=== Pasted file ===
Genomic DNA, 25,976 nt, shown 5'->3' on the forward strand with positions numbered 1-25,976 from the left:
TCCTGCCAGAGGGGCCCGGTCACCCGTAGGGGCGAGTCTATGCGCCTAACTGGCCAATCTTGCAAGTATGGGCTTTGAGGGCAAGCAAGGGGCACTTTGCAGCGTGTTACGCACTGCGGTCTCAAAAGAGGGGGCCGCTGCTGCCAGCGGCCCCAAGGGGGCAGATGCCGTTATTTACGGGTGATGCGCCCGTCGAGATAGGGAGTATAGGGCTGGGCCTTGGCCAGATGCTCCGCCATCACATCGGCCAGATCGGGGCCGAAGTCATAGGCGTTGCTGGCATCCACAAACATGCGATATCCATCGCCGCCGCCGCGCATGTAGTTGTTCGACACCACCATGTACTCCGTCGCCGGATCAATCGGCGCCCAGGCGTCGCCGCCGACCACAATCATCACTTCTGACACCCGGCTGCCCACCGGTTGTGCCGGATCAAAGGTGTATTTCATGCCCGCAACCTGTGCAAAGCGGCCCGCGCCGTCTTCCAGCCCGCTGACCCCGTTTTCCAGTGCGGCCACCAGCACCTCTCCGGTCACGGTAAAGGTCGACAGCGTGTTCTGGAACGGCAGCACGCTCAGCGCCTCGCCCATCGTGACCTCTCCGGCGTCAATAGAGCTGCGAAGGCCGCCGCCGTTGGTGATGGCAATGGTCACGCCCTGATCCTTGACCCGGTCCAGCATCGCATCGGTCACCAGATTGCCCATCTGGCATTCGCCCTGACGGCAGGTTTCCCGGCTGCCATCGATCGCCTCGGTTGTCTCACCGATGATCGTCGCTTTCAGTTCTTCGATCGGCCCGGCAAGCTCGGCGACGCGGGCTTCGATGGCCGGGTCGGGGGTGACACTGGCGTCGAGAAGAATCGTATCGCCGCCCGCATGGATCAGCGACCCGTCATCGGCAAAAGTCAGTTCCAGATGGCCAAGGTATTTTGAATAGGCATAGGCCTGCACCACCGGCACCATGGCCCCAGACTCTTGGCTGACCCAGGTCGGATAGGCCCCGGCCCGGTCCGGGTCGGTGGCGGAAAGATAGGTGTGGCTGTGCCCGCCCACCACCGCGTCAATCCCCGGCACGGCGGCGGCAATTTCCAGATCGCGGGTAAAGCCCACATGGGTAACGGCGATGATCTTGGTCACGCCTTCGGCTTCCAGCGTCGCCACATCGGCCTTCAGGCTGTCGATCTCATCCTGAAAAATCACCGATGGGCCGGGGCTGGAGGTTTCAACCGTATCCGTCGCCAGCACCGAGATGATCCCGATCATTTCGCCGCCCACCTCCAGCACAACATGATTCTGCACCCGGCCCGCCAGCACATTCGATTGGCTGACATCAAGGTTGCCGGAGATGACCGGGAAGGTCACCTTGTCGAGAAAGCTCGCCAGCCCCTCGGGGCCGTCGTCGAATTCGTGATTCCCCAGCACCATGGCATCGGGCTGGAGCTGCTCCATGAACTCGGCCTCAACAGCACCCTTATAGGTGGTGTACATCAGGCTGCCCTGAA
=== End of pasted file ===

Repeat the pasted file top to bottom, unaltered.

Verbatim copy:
Genomic DNA, 25,976 nt, shown 5'->3' on the forward strand with positions numbered 1-25,976 from the left:
TCCTGCCAGAGGGGCCCGGTCACCCGTAGGGGCGAGTCTATGCGCCTAACTGGCCAATCTTGCAAGTATGGGCTTTGAGGGCAAGCAAGGGGCACTTTGCAGCGTGTTACGCACTGCGGTCTCAAAAGAGGGGGCCGCTGCTGCCAGCGGCCCCAAGGGGGCAGATGCCGTTATTTACGGGTGATGCGCCCGTCGAGATAGGGAGTATAGGGCTGGGCCTTGGCCAGATGCTCCGCCATCACATCGGCCAGATCGGGGCCGAAGTCATAGGCGTTGCTGGCATCCACAAACATGCGATATCCATCGCCGCCGCCGCGCATGTAGTTGTTCGACACCACCATGTACTCCGTCGCCGGATCAATCGGCGCCCAGGCGTCGCCGCCGACCACAATCATCACTTCTGACACCCGGCTGCCCACCGGTTGTGCCGGATCAAAGGTGTATTTCATGCCCGCAACCTGTGCAAAGCGGCCCGCGCCGTCTTCCAGCCCGCTGACCCCGTTTTCCAGTGCGGCCACCAGCACCTCTCCGGTCACGGTAAAGGTCGACAGCGTGTTCTGGAACGGCAGCACGCTCAGCGCCTCGCCCATCGTGACCTCTCCGGCGTCAATAGAGCTGCGAAGGCCGCCGCCGTTGGTGATGGCAATGGTCACGCCCTGATCCTTGACCCGGTCCAGCATCGCATCGGTCACCAGATTGCCCATCTGGCATTCGCCCTGACGGCAGGTTTCCCGGCTGCCATCGATCGCCTCGGTTGTCTCACCGATGATCGTCGCTTTCAGTTCTTCGATCGGCCCGGCAAGCTCGGCGACGCGGGCTTCGATGGCCGGGTCGGGGGTGACACTGGCGTCGAGAAGAATCGTATCGCCGCCCGCATGGATCAGCGACCCGTCATCGGCAAAAGTCAGTTCCAGATGGCCAAGGTATTTTGAATAGGCATAGGCCTGCACCACCGGCACCATGGCCCCAGACTCTTGGCTGACCCAGGTCGGATAGGCCCCGGCCCGGTCCGGGTCGGTGGCGGAAAGATAGGTGTGGCTGTGCCCGCCCACCACCGCGTCAATCCCCGGCACGGCGGCGGCAATTTCCAGATCGCGGGTAAAGCCCACATGGGTAACGGCGATGATCTTGGTCACGCCTTCGGCTTCCAGCGTCGCCACATCGGCCTTCAGGCTGTCGATCTCATCCTGAAAAATCACCGATGGGCCGGGGCTGGAGGTTTCAACCGTATCCGTCGCCAGCACCGAGATGATCCCGATCATTTCGCCGCCCACCTCCAGCACAACATGATTCTGCACCCGGCCCGCCAGCACATTCGATTGGCTGACATCAAGGTTGCCGGAGATGACCGGGAAGGTCACCTTGTCGAGAAAGCTCGCCAGCCCCTCGGGGCCGTCGTCGAATTCGTGATTCCCCAGCACCATGGCATCGGGCTGGAGCTGCTCCATGAACTCGGCCTCAACAGCACCCTTATAGGTGGTGTACATCAGGCTGCCCTGAA